The science and art of winning a grant


I write grant applications that often win gemaker’s clients (research organisations and innovative companies) significant funding to develop and commercialise their innovative ideas and technologies. Recent successes include:

  • $630K ARC grant for ANU’s InSpace
  • $597K Accelerating Commercialisation grant for Farmbot
  • $500K Accelerating Commercialisation grant for Chatty Kids
  • $100K Manufacturing Modernisation Fund grant for Byron Aviation

Writing winning grant applications is both a science (requiring analytical thinking and a methodical approach) and an art (requiring skill and therefore practice, and some creativity). I have a science degree plus post-grad qualifications in communication, writing and journalism, and have been writing professionally for decades.

Over time, I’ve developed the following essential guidelines for successful grant applications:

1. Define your project; be SMART

Don’t use the application process as a brainstorming exercise or expect your grant writer to figure out your project’s purpose, scope, end users, benefits, budget, team and milestones. You’re unlikely to win a grant unless your project is:

Specific (preferably Simple yet Significant)
Measurable (and Meaningful and Motivating for the funder)
Achievable (and Agreed by all proposing parties)
Relevant (and Resourced by you to some degree) and
Time-limited (and Timely and Time-sensitive)

gemaker’s commercialisation experts can help you with (a) market research, (b) project scoping and (c) funding strategy, using our database of grants for STEM researchers and innovators. Grant application writers like me come in at (d).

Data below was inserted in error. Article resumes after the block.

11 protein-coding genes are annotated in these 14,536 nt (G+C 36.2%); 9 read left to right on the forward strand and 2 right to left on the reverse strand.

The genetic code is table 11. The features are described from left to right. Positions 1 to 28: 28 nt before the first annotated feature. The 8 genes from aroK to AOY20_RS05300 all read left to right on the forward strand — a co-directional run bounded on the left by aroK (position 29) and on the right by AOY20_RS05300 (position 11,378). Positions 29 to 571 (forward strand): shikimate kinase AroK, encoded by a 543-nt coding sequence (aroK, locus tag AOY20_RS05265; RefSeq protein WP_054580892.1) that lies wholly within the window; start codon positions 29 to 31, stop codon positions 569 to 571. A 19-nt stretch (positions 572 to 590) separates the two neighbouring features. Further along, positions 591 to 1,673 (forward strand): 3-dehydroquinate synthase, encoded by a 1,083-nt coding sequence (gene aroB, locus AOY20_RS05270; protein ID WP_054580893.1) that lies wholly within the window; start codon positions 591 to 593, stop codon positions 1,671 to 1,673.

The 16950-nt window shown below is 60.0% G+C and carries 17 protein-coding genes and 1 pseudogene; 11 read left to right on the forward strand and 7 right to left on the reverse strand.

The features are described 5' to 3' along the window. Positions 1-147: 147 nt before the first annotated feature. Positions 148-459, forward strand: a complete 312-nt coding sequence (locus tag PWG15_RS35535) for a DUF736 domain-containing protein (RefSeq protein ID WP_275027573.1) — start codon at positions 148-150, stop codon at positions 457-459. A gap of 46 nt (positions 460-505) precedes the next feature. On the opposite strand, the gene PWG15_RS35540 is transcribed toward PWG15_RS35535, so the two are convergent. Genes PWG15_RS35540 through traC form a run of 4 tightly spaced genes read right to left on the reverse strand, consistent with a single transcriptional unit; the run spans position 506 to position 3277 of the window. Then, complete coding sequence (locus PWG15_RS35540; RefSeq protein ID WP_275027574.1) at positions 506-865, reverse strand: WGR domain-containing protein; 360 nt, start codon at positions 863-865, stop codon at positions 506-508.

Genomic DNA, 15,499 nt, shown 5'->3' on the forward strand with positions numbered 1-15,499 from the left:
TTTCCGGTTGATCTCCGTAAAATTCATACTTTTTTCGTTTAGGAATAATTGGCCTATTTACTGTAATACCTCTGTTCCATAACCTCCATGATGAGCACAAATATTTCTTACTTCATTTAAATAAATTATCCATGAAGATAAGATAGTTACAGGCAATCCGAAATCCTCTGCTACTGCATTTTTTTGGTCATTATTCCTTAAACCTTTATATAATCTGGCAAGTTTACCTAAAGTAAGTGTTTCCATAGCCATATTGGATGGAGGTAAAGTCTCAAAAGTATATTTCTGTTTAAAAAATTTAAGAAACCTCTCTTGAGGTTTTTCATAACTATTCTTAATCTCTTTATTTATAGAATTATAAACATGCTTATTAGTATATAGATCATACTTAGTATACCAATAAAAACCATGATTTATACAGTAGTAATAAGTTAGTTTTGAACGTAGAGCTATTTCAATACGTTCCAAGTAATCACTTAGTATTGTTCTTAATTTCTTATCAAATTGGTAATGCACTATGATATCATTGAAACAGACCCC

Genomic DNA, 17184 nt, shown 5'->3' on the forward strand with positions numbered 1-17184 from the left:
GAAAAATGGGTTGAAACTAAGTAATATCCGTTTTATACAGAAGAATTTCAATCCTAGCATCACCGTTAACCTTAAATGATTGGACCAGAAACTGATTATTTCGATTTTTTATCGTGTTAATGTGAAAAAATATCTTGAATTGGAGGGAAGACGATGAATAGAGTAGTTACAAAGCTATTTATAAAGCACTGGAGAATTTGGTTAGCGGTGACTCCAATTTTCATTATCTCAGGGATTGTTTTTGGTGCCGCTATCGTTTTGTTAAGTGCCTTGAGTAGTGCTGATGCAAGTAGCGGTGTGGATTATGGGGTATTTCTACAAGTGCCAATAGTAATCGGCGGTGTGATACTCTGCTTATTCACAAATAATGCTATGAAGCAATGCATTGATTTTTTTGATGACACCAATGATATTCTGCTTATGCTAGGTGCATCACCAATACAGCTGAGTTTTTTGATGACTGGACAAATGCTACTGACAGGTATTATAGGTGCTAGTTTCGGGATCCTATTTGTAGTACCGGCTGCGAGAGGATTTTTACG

2. Tick the boxes

The simplest way to increase your hit rate with grant applications is to only apply for grants that you have a good chance of winning.

  1. Does your project meet all the funding criteria?
  2. Does it address a hot issue (i.e. high on the relevant government’s agenda or in the headlines)?
  3. Is it of similar scale and significance to previously funded projects?
  4. Is it significantly different from (though possibly complementary to) previously funded projects?
  5. Does your project team have credentials of similar weight to previous grant winners?

Unless you can tick off most of these, including the first, it’s probably not worth spending the many hours/days required to complete an application. If you’re not sure whether you fit the criteria, contact the funding body to clarify any ambiguity before you waste any time on an application.

3. Answer the questions

It seems like stating the bleeding obvious, but many grant applicants fail to meet this basic requirement. Read each question carefully and address every part of it.

To make it easy for the assessors to appreciate your grant-worthiness, use the question’s key words (or synonyms) in your response, e.g:

Q. How is your project innovative?
A. Our unique product design combines proprietary software developed by our innovative engineers with a novel combination of off-the-shelf hardware…

4. Provide evidence